Tell us how we’re doing,” urges Pawan Goenka, president of Mahindra & Mahindra Ltd’s automotive division, in a recent TV ad.
While Lee Iacocca may have pioneered CEO-led ads to revive Chrylser, similar ads are still rather unusual in the auto sector here in India where Bollywood celebrities, glamorous models and slick stunts do the selling. While the experience remains still somewhat unnerving for the 52-year-old Goenka, his marketing team thought it helped forge an emotional connect.
“Credibility is higher when the message is coming from a senior person within the company,” agrees Goenka.
Traditionally, CEOs take to the ad front in times of crisis. Even Iacocca’s TV appeals (and his line, “If you can find a better car, buy it!”) stemmed from Chrysler Corp.’s flirting with near bankruptcy. Then again, in 2006, when PepsiCo India Holdings Pvt. Ltd was at the receiving end of reports alleging pesticides in colas, chairman Rajeev Bakshi’s TV?appearance tried to prop up the firm’s flagging credibility.
Now, however, it is not crisis that drives CEO-led ads. Companies have become more glamorous, and CEOs are becoming celebrities outside the boardroom, too. CEOs and industry leaders dot not just the power lists, but are also regularly rated as favourite icons of success and role models.
Model role: The Mahindra & Mahindra ad featuring the company’s president, Pawan Goenka.
“In business magazines, too, the mug-shots have given way to professionally shot photographs. They (CEOs) are celebrities in their own right,” says Santosh Desai, CEO of Future Brands Ltd. His own boss, Kishore Biyani, for instance, is a celebrated chief executive in India for creating the country’s largest organized retail empire in Pantaloon Retail India Ltd, and has recently published a book as well.
The list of CEOs who have promoted their own company starts at the top. Mukesh Ambani, who heads India’s largest group, Reliance Industries Ltd, featured in a Reliance Infocomm Ltd advertisement to talk of his late father Dhirubhai Ambani’s vision for a “one India”. The flamboyant CEO of Kingfisher Airlines LtdVijay Mallya not just figures prominently in an in-flight promotional clip, he had, as the head of the United Breweries Group, taken to the TV screen a few years ago, encouraging people to “drink responsibly”.
Estate developers Omaxe Group India Ltd featured chairman and managing director Rohtas Goel urging non-resident Indians (their target for premium residential properties) to “partner India’s growth” in an ad campaign during the Indian diaspora meet, the Pravasi Bharatiya Diwas, last year. And to add an authentic flavour to MDH brand of spices, septuagenarian Dharam Pal Gulati, chairman, Mahashian Di Hatti Ltd, has made it a point to be its official mascot.
It isn’t just marketing that sometimes drives a CEO to star in a commercial.?One reason to fall back on a CEO might just be a way to kiss up to the boss or it could just be sheer lack of good ideas, says ad film-maker Prahlad Kakkar of Genesis Productions Pvt. Ltd. “It could be a situation when company credibility is on its last leg, and the only option available is to pull the CEO out of the hat and hope that works magic for the company,” says Kakkar.
Pratap Suthan, national creative director, Grey Worldwide India Pvt. Ltd, believes it is a natural progression. “It is almost like having a minister’s picture in a government promotional,” he says. And it might not always work as a tactic to win favours with the management, says Suthan. “Something like that could get you kicked out of an advertising pitch,” he adds.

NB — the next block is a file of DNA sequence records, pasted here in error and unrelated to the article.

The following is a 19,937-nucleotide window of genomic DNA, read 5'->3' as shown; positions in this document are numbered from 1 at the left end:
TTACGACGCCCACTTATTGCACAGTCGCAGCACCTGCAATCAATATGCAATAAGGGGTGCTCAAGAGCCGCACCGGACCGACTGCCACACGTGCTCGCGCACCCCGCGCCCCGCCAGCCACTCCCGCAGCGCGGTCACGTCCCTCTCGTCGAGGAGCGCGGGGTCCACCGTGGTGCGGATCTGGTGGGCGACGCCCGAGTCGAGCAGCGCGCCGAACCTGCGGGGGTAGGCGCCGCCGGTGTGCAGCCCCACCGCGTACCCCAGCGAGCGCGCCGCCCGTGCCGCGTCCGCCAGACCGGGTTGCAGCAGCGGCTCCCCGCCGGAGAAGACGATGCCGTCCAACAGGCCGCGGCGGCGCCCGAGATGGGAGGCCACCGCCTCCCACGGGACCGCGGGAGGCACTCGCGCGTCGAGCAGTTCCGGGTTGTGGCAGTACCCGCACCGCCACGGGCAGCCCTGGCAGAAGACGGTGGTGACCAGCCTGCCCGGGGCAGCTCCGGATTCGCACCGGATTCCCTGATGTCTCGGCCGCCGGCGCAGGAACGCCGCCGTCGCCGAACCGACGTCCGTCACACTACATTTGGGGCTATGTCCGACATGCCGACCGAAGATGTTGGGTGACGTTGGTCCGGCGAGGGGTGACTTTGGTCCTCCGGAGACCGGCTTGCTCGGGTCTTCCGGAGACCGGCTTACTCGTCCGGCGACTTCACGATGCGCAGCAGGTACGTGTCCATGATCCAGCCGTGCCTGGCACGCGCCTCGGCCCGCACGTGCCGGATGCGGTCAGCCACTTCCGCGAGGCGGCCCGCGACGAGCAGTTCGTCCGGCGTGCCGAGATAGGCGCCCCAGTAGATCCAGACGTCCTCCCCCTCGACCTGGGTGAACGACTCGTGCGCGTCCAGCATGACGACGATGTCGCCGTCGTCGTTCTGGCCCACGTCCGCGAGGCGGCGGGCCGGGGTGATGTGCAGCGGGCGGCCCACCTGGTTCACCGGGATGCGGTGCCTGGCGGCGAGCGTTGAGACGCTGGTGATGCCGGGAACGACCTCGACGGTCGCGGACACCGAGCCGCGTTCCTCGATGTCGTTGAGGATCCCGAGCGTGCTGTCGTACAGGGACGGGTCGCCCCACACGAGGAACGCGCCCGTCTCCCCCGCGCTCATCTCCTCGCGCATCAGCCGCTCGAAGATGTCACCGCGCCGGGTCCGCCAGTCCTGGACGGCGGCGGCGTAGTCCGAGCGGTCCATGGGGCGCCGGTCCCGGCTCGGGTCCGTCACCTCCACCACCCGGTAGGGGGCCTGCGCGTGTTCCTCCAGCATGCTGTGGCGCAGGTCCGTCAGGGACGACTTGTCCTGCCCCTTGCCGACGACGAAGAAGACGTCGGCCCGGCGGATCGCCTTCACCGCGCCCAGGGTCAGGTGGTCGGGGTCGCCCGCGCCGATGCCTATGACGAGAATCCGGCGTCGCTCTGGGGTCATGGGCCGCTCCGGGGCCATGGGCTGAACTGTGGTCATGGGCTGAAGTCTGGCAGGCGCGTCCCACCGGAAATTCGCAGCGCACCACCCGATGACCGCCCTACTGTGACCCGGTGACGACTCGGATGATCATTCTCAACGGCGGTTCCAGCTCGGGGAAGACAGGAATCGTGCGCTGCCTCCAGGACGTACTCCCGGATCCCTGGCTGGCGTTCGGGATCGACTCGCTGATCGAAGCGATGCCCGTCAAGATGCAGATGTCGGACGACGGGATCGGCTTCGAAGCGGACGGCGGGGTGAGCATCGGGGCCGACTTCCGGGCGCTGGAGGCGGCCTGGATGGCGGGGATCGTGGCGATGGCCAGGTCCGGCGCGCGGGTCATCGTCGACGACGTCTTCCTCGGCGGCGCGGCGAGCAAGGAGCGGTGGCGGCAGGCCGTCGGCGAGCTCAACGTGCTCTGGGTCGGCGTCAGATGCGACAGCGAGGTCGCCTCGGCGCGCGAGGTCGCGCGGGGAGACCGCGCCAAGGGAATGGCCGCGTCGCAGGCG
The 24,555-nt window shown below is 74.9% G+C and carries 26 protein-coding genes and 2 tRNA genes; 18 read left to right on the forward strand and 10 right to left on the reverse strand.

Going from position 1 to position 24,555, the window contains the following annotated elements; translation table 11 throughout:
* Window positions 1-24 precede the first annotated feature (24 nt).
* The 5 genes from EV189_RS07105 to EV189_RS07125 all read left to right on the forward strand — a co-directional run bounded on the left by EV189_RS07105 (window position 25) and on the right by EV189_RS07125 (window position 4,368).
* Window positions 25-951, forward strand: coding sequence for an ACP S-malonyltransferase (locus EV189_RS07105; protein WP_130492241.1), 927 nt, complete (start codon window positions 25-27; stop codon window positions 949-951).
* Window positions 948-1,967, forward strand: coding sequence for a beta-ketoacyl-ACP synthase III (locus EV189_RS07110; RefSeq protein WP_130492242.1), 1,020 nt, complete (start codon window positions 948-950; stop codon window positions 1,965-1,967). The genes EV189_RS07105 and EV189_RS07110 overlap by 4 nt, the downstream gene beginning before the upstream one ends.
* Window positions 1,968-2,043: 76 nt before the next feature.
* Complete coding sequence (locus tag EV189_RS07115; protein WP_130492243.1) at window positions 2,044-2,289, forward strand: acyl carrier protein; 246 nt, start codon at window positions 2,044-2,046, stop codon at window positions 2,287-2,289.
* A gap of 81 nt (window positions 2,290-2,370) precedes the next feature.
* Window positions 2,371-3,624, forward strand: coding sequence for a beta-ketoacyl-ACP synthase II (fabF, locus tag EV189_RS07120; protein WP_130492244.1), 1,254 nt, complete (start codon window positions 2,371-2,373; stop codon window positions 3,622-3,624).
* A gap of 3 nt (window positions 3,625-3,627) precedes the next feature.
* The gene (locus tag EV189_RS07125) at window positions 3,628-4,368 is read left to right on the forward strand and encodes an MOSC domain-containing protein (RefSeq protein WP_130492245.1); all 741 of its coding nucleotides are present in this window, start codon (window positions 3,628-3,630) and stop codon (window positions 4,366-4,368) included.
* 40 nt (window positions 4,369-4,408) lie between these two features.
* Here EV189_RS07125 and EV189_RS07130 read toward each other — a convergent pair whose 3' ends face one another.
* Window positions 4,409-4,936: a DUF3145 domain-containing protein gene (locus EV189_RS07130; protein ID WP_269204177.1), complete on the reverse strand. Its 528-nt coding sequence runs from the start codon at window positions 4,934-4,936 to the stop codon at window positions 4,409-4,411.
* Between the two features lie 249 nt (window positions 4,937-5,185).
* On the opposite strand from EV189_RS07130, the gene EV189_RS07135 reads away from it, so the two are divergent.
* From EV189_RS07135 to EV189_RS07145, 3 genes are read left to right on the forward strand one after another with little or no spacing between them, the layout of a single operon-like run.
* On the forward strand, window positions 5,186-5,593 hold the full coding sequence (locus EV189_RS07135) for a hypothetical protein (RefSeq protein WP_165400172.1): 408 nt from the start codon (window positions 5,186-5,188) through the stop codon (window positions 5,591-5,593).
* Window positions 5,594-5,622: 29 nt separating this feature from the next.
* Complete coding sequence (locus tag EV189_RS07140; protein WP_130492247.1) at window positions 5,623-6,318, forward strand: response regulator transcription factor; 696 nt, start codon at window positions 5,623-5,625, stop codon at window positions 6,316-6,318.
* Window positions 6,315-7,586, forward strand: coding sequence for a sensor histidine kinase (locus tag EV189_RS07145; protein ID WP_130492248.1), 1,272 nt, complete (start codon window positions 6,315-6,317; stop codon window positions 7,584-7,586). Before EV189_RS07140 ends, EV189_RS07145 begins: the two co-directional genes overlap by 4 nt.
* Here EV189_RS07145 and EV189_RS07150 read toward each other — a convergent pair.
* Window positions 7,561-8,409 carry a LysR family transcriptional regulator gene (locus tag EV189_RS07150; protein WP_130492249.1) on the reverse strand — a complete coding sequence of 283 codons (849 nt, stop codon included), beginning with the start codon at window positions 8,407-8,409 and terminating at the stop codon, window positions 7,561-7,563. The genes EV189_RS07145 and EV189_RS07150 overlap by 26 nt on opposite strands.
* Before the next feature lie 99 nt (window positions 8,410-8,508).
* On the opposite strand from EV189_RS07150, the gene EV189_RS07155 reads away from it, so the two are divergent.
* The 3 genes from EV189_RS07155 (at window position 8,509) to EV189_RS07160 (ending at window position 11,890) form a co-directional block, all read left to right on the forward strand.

But it’s not just their company that CEOs are pitching for. When a survey by United Spirits Ltd showed that whiskey is perceived as an old man’s drink and the young were switching to vodka and rum, they roped in young success icons—Alok Kejriwal of Contests2win Group, Neeraj Roy of Hungama Mobile and Ajay Bijli of PVR Cinemas Ltd, among others, to endorse their Signature brand of whiskey. Says Kejriwal:?“Consumers are more likely to listen to a person who actually walks the talk.”
“There is some credibility associated with a CEO as consumers expect them to be more mindful of the brands they associate with,” says Future’s Desai. There is, however, some risk in this strategy. “A CEO is pretty much the last recourse any company has to establish credibility,” he adds. “You don’t put the general on the front line.”
CEOs as models are, of course, not as ubiquitous as film and sports stars. Of the Rs300 crore celebrity endorsements, 80% goes to the more glamorous stars. However, the celebrity list is now expanding. “There is pressure on advertising agencies and advertisers to exploit a wider range of celebrities,” says Sam Balsara, chairman and managing director, Madison Communications Pvt?Ltd who reasons that while celebrities work, it doesn’t help the brand if everybody uses the same celebrity.
Celebrity fatigue has indeed pushed a wider range of professionals to the ad front. Hewlett & Packard Co. chose film-maker Karan Johar, architect Hafeez Contractor and automobile design expert Dilip Chhabria to endorse their personal computers in India.
Deepti Dang, head of marketing, PSG commercial and SMB, Hewlett-Packard India Sales Ltd, says, “These professionals are known for their path-breaking work. The (Hall of Fame) campaign has created a buzz around the brand.” It helps the other side too. Chhabria, who is managing director of DC Design Pvt. Ltd, did not accept any endorsement fee, saying that he benefited from the association.
The CEO ad trend is likely to continue, experts says. “As competition in the B-to-B (business to business) area hots up, we will see a lot of CEOs and company heads in ad campaigns,” says Balsara.
Vivek Shukla of Hindustan in New Delhi contributed to this story.